Gallery Sofie Van de Velde presents 'Worrier princess', the second solo exhibition of Charline Tyberghein in the gallery.
Worry has been a prevalent emotion these last eighteen months, for pretty much everyone I know. A constant, low-level worry at times, at others, a drilling, pounding concern, like the throb of a migraine. Worry for ourselves, for our loved ones, for the world at large: worries too many to count on our nail-bitten fingers. Curves, waves, these words that should evoke the best of life co-opted to describe the worst. And yet, despite the odds stacked against us, despite the reality of the pandemic that continues to loom over us and swirl in close from time to time, there has been that recurrent a glimmer of hope, the un-squashable desire to battle on, that daily transition from worrier to warrior that so many of us have attempted (with greater or lesser success). As Dickens wrote in his much-quoted opening lines of A Tale of Two Cities (1859): It was the best of times, it was the worst of times, it was the age of wisdom, it was the age of foolishness, it was the epoch of belief, it was the epoch of incredulity, it was the season of Light, it was the season of Darkness, it was the spring of hope, it was the winter of despair, we had everything before us, we had nothing before us, we were all going direct to Heaven, we were all going direct the other way.
How difficult is it for an artist to make work in a pandemic, under the limitations of lockdown? As for all other professions, that depends of course on the person and their work conditions, on their inside and their outside. In many ways, Tyberghein was in the fortunate position of having a studio and materials with which to work, even if some became harder to get hold of for a while, which led in turn to new material experiments. She also had this exhibition to work towards, a light at the end of the tunnel. But – as with many artists who look also to the outside for inspiration, for conversation, for exchange – there were meagre pickings on offer for a large part of 2020 and 2021. Unable to travel, she found instead inspiration for some works literally on her doorstep: the dark wooden relief carvings in the Spanish Gates directly across from her house, for example, popping up – in slightly altered form – in some of her recent dark, gothic canvases.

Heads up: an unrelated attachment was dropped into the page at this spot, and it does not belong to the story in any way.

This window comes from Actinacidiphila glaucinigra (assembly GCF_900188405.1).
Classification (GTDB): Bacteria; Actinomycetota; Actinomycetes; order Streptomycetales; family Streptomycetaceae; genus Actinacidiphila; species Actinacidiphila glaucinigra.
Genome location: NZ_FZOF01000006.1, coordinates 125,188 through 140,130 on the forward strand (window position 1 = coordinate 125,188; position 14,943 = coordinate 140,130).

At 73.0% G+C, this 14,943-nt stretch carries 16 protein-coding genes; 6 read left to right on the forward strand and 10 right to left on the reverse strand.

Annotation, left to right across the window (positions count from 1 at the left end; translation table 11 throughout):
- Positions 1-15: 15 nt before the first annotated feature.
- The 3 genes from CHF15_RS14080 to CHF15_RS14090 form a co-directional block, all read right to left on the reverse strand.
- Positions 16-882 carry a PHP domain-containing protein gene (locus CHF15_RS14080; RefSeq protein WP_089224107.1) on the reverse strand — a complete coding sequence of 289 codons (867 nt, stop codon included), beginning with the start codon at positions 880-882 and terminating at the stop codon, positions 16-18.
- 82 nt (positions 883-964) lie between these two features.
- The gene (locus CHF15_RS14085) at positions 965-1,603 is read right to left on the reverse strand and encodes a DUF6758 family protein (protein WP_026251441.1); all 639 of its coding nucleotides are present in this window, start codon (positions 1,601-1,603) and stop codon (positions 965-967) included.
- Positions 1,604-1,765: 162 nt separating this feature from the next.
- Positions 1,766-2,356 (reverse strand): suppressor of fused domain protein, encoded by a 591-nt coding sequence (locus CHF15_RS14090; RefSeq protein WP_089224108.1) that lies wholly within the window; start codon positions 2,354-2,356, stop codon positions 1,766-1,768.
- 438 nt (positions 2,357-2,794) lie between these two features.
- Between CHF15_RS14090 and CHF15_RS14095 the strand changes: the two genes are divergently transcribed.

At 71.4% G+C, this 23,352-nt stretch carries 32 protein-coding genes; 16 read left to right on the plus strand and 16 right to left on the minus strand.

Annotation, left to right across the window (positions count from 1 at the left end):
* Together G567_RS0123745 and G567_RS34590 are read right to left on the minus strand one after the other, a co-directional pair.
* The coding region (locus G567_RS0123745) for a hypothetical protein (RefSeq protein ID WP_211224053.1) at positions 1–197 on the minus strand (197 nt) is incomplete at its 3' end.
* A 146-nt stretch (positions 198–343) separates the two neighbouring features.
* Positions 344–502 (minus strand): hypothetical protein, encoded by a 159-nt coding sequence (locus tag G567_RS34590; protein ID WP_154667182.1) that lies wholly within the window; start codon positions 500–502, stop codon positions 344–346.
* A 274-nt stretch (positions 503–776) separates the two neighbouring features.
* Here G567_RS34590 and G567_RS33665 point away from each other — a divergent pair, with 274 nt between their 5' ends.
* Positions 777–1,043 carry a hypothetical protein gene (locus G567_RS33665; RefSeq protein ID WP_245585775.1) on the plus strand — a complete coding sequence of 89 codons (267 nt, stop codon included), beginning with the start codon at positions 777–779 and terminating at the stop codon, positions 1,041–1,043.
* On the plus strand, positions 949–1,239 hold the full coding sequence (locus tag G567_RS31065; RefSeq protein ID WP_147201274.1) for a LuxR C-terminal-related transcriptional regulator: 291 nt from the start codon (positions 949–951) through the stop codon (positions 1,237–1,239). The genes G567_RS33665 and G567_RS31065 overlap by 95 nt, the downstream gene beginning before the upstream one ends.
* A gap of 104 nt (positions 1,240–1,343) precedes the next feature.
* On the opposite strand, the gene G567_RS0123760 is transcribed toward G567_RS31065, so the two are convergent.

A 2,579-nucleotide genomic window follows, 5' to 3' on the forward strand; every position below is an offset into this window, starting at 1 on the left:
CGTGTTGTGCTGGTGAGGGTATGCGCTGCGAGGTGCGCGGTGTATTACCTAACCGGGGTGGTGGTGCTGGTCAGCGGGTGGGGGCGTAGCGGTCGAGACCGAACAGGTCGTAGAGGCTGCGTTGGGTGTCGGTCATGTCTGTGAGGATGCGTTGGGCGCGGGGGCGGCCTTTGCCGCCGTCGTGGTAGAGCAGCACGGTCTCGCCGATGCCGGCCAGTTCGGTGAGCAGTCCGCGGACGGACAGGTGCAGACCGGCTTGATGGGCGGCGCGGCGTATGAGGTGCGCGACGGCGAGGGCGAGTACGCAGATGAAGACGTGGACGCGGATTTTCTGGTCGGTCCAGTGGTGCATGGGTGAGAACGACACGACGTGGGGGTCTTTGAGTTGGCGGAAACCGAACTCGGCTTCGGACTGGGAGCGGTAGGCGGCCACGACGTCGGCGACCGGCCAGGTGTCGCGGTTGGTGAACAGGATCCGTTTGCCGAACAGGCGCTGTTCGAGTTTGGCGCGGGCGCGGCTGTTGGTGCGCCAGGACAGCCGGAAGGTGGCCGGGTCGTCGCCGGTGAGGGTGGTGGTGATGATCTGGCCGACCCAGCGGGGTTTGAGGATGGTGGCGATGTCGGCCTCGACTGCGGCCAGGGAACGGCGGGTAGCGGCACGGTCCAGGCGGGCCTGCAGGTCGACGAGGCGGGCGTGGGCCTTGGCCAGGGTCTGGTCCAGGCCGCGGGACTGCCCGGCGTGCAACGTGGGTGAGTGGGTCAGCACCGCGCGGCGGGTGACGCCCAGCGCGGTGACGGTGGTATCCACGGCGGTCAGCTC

But what are we to make of these sinuous rope forms that dominate the works on view here, all 13 made within the last few months? Faces that wink at us, balloons that double as nooses, dancing candles: there is a simultaneous gravity and levity in each of the images. Tyberghein describes this as laughing while crying, a state that is rawer than ‘bittersweet’, that has an energy, and is perfectly illustrated here in the painting Face like a spade. She admits to a penchant for melancholia in painting, but then laughingly admits “but you can’t remain 14 for ever!” Instead of trying to mirror her emotions in her paintings, she attempts to channel and contain the emotional mess of life into her structured compositions. “I do fear,” she admitted, “that I might be painting the rope with which to hang myself, metaphorically speaking.” And then added with a grin: “And I might need to subtitle the exhibition: Don’t worry, I’m fine really.”
Text by Zoë Gray